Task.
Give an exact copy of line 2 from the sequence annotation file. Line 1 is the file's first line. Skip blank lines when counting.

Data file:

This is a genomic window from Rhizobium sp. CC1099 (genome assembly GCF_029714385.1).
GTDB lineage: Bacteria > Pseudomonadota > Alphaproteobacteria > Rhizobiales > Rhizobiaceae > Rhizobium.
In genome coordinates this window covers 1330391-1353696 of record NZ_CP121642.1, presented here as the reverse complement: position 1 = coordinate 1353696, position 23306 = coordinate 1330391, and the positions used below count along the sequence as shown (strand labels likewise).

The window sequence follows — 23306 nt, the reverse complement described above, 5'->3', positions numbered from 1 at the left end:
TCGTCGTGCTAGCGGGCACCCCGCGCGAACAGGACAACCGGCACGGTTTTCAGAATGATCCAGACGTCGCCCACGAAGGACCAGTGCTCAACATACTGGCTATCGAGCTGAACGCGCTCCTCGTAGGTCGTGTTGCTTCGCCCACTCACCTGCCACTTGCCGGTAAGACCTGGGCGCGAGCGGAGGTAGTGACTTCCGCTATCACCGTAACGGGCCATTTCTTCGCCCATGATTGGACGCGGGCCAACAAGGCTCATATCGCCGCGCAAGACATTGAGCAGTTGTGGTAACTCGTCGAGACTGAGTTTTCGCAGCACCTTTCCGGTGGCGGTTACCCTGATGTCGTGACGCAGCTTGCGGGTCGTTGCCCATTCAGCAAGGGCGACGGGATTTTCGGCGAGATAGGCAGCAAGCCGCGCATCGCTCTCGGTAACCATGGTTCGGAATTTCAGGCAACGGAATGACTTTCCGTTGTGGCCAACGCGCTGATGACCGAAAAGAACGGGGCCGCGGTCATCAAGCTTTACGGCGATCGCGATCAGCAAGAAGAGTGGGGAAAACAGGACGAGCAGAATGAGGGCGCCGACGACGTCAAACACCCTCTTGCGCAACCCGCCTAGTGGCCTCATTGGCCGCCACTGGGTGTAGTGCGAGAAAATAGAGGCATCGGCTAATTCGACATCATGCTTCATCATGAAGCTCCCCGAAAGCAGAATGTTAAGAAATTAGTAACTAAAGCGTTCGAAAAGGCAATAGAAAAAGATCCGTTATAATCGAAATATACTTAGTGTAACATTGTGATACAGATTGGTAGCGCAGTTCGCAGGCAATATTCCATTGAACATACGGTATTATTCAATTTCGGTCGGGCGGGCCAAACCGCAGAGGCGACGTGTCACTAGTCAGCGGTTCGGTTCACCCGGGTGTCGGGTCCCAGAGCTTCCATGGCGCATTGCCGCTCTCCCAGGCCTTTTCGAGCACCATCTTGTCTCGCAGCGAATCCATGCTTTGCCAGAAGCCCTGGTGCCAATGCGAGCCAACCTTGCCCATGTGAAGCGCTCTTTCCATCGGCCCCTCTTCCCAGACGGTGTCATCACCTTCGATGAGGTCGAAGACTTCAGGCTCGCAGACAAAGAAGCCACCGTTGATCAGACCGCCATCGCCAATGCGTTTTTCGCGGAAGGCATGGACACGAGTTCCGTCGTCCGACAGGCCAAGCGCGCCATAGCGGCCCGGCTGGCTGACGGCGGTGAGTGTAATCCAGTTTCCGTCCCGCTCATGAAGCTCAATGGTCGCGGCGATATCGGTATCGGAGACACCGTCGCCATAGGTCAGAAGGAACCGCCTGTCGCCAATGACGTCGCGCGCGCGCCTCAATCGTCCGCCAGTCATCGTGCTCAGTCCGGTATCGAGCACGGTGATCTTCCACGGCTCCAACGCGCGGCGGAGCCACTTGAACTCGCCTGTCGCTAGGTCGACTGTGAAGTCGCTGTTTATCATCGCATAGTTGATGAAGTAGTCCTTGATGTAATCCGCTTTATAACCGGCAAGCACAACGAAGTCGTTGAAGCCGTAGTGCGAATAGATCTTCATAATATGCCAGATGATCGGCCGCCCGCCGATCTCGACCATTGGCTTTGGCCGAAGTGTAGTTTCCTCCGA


GTDB lineage: Bacteria > Pseudomonadota > Alphaproteobacteria > Rhizobiales > Rhizobiaceae > Rhizobium.